Client: Disability Equality North West (NW)
Users since: January 2010
Package: AdvicePro Custom
Background / Problem
Disability Equality North West (NW) provide direct services to disabled people and their carers. They are a Disabled People’s Organisation – all services are run and controlled by disabled people themselves.
One of Disability Equality NW’s key services is its Information and Advice Service. The volunteers who provide this service advise on a wide range of issues for both disabled people and their carers / advocates. Some of these issues include: welfare benefits, leisure and support group access and consumer rights. Advice is provided through a variety of channels – information and advice centers, telephone and over the internet.
In the past, Disability Equality NW’s Information and Advice Service used a paper based system to record their client interactions. The information collected was subsequently entered into their own bespoke database. Due to the nature of this system, each client interaction occurred in isolation. When assisting a client, advisors were usually unable to determine if previous contact existed, and where it did – the form that the contact had taken. As a result the service was mostly restricted to dealing with closed, one off enquiries.
Disability Equality NW wanted to move away from this closed enquiry approach towards a more case based method of working. They wanted to consider a client’s entire history of contact in their communications in order to provide a more integrated and comprehensive service. It was necessary to find a new system of working in order to facilitate this. They also required a system through which to manage volunteers and track their development.
In order to address these issues, Disability NW compared various case management systems. After evaluating alternatives, they decided to introduce AdvicePro Custom.
AdvicePro is now used by Disability Equality NW’s Information and Advice service to manage all channels through which their advice is delivered. When a service user comes into contact with them, the advisor can view client contact history and background information. AdvicePro allows them to consider all contact a client has had with their organisation, regardless of the channel used or the particular advisor who delivered previous advice. This information is available to the advisors in real time due to the online nature of AdvicePro. The system can be updated by different advisors simultaneously, ensuring that whenever contact is made, it is immediately visible to other advisors. This allows for a more informed level of advice. It also saves the service user time as it negates the need for repetition in providing the background picture to their situation.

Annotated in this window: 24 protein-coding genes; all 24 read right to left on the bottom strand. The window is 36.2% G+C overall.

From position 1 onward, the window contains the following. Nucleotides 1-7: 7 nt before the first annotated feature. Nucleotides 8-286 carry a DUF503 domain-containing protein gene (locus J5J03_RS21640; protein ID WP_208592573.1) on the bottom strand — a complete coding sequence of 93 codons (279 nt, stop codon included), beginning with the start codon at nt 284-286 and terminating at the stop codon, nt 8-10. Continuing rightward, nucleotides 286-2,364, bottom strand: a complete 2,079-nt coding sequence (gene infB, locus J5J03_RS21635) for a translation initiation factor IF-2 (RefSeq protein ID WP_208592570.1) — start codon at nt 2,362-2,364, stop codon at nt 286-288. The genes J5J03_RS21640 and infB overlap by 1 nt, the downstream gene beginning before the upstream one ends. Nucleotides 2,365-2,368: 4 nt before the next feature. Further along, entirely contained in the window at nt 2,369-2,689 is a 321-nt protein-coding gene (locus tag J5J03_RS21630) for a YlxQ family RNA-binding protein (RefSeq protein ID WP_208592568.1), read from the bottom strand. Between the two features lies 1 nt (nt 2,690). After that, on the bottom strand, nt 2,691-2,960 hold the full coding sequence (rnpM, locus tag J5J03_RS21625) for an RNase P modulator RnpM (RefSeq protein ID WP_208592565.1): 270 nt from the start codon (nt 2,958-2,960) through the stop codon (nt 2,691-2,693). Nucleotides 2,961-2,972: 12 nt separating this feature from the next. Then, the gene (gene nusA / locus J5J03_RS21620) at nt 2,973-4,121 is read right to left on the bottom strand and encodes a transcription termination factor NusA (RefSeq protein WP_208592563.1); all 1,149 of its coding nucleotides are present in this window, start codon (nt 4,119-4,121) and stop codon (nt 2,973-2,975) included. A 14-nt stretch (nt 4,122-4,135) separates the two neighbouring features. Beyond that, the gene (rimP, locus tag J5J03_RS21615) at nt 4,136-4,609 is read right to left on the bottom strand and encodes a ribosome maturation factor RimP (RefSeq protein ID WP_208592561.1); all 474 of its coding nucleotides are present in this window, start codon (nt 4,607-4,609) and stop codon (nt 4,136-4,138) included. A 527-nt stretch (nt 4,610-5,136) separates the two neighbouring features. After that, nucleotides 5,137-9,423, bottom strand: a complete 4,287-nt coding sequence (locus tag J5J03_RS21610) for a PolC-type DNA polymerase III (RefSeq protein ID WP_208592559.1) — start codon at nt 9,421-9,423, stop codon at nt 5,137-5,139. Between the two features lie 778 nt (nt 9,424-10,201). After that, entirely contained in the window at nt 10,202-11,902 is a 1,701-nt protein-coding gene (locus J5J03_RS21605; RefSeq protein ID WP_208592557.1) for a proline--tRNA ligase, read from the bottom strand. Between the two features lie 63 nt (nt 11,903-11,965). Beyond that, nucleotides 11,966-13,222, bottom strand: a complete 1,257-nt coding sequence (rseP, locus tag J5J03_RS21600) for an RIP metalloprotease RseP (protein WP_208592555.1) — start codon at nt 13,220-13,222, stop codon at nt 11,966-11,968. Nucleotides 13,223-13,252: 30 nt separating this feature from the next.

Enhanced Service Capacity
In addition to integrating the service’s interactions with clients, AdvicePro has allowed Disability Equality NW to diversify with regard to the type of advice they offer. The Information and Advice Service are now able to carry out more complicated work requiring a series of interactions with clients. Further, Disability Equality NW are now able to market their Information and Advice service in line with this enhanced capacity for advice provision regarding ongoing issues.
Disability NW use AdvicePro to co-ordinate their volunteers. They are in the process of setting up a Volunteer Bureau and have made use of the custom features of AdvicePro to facilitate this. They created a User Defined Field (UDF) in AdvicePro to track people entering this part of their service. In addition to facilitating volunteer co-ordination, AdvicePro has had a positive impact upon the volunteers themselves. Using their previous paper based case management system, volunteers used to take notes when meeting clients and then passed them on to someone else who later entered them into a database. This was a two stage, disjointed process.
Using AdvicePro, advisors are now able to perform the whole process themselves from start to finish. The volunteers are able to gain a clearer sense of completeness regarding their work. This helps the advisors, who are themselves disabled, to derive a greater level of satisfaction from their work.